Chemotherapy decreases the mortality of cancer patients, but it is also associated with irreversible ovarian toxicity [18, 19]. Administration of a GnRH agonist has been proposed to be a non-invasive method to protect the ovarian reserve from chemotherapy, although the efficacy of this approach is still controversial [8, 13, 19–25]. By suppressing the hypothalamic-pituitary-ovarian axis, the GnRH agonist preserves more primordial follicles, which are not vulnerable to chemotherapeutic agents . The recommended pretreatment before chemotherapy requires approximately two weeks due to the flare-up effect of gonadotropin concentration in the first week. This flare-up effect is not acceptable in two types of patients, including those suffering from rapidly progressive cancer and who cannot wait for the initiation of chemotherapy, and patients for whom an elevated gonadotropin level may promote the progress of some hormone-susceptible cancers such as breast and ovarian cancer. GnRH antagonist, which is also reported to act as a protective agent, rapidly down regulates the gonadotropin level without flare-up effect, but there are no long-acting GnRH antagonists available [9, 11, 26–29]. The combination of GnRH agonist and antagonist treatment is assumed to have a rapid long-acting suppression effect, avoiding the initial gonadotropin activation. Until now, four studies investigating the combination of these drugs have reported that the hormone changes are beyond those observed using controlled ovarian hyperstimulation protocols. Mardesic et al. reported a down regulation of LH 96 h after the combination treatment, and von Woff et al. found an incomplete reduction in the hormone flare-upin the combination group [12, 15]. Roth et al. and Mueller et al. detected flare-up in both groups [13, 14]. In our study, an increasing tendency was observed for E2, LH and FSH on day 3, but only the level of LH increased significantly. This outcome is possibly due to either the concentration peak not being observed at the right time or the animals that are not at the same stage of estrous at the beginning of treatments. Co-treatment with GnRHant in the long term or the short term significantly prevented the hormone flare-up, and the gonadotropin level rapidly fell to a low level in 5 days. This conflicting result could be attributed to differences between human and rodents, the dosage and the administration strategy. Rats have a higher concentration of GnRH receptors in the ovary, and pituitary-ovarian  desensitisation can be completed quickly; thus, rats may show a different response to the treatment compared to humans.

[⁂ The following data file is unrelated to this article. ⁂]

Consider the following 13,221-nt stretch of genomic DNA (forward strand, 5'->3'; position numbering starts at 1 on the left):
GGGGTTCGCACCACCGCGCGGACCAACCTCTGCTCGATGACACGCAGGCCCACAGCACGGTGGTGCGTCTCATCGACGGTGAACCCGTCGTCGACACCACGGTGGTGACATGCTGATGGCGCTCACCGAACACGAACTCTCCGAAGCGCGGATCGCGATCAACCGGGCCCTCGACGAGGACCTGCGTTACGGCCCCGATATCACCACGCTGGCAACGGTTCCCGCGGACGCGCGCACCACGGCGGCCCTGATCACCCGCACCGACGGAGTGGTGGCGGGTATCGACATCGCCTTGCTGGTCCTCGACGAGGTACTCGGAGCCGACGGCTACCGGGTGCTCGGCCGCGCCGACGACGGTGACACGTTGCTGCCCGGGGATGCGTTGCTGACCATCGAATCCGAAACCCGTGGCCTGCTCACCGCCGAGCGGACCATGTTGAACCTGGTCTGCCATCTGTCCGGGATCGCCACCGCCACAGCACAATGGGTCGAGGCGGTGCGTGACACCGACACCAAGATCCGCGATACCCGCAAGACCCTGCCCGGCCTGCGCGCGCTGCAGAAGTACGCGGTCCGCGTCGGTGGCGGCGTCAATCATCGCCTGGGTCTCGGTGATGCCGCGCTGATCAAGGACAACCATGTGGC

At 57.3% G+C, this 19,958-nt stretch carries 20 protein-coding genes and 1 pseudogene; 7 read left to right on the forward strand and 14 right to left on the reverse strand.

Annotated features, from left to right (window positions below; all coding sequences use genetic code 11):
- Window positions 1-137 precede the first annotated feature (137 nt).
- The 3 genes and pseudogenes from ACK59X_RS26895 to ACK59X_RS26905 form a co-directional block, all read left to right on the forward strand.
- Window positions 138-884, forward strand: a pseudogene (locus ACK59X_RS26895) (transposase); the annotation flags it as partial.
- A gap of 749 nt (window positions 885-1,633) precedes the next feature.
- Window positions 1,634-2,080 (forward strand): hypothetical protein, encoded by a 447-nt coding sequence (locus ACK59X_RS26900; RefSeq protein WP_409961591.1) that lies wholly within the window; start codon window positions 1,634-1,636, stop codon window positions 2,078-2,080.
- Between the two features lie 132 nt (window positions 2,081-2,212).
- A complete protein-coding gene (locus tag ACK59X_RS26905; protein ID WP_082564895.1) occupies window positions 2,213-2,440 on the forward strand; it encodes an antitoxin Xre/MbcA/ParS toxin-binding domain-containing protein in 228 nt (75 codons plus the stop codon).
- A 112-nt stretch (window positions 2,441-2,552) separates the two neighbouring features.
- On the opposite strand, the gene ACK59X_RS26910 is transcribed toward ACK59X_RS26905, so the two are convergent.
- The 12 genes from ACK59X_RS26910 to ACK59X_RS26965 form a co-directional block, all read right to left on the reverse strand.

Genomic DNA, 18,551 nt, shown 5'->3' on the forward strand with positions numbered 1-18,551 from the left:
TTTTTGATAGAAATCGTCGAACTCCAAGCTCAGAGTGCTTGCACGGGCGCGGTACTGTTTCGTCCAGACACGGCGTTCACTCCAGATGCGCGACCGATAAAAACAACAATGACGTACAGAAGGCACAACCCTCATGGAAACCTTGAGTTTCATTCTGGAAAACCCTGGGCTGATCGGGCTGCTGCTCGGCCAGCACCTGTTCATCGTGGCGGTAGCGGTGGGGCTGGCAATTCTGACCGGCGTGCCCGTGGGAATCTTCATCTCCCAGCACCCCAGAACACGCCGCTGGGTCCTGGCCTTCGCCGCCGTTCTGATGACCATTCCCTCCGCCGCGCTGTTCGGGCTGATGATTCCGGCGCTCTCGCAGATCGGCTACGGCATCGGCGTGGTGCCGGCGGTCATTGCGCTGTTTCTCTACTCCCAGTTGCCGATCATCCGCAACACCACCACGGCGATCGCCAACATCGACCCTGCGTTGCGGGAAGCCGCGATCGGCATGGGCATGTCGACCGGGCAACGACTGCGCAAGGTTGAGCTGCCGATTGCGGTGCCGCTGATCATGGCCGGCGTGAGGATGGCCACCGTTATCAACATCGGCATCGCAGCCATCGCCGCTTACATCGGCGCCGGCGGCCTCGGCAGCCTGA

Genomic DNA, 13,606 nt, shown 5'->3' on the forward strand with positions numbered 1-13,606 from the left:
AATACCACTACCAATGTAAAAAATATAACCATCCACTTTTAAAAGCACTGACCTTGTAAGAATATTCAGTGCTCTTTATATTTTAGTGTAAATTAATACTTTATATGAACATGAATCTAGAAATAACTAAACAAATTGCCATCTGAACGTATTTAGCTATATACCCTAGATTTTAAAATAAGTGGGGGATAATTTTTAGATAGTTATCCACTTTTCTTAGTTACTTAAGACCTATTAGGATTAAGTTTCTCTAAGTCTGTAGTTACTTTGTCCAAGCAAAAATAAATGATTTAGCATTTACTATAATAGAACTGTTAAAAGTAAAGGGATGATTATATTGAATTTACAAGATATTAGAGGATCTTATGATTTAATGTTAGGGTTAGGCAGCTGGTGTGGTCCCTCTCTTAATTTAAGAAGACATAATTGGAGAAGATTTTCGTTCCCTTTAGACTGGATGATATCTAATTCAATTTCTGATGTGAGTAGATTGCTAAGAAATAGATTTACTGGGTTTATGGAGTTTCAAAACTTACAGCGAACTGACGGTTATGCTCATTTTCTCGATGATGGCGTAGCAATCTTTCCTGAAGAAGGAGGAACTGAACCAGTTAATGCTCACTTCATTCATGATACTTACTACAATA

Another finding in our study was that the combination (lng) treatment significantly preserved more primordial follicles than observed in the GnRHa or GnRHant only groups. Danforth et al. reported that in a murine model, the antagonist did not protect ovaries from chemotherapy-induced toxicity, and it even depleted primordial follicles . No such effect was observed in the present study, but the antagonist preserved the follicles similarly to the agonist. This result is consistent with other studies performed using the antagonist [9, 11, 26–29]. The combination (lng) treatment enhanced the protective effect, which was confirmed by all of our results. The combination treatment decreased the E2 serum concentration to 96.6±5.8 pg/ml (mean±SD) on day 8, and in the GnRHa and GnRHant groups, the E2 levels were 159.6±8.5 pg/ml and 151.9±10.4 pg/ml, respectively. In addition, 80% of the rats in the combination group resumed a normal oestrous cycle within 10 days after chemotherapy, while in the GnRHa and GnRHant only groups, 20% and 40% resumed a normal cycle, respectively. These results indicated that the ovarian function was maximally suppressed and quickly resumed with the combination treatment. Although Johnson et al. report that the primordial follicle pool is renewable, this characteristic remains to be confirmed . Therefore, quantitative measurement of follicles is the best way to evaluate the potential fertility. Consistently, the combination treatment maximally preserved the primordial follicles. The pregnancy rate was not examined because the animals were all sacrificed for histological analysis. Nevertheless, the effect of the combination (sht) treatment was not significantly different compared to that in the GnRHa or GnRHant groups. The enhanced protective effect could be attributed to the total dosage of the two drugs without any calibration, or it could be related to the synergistic reaction between them. Our work suggests two possible methods to rapidly and effectively protect the ovary from chemotherapy-induced damage: one is to add GnRHant in the short term; the other is to increase the dosage of GnRHa. The underlying mechanism requires further investigation.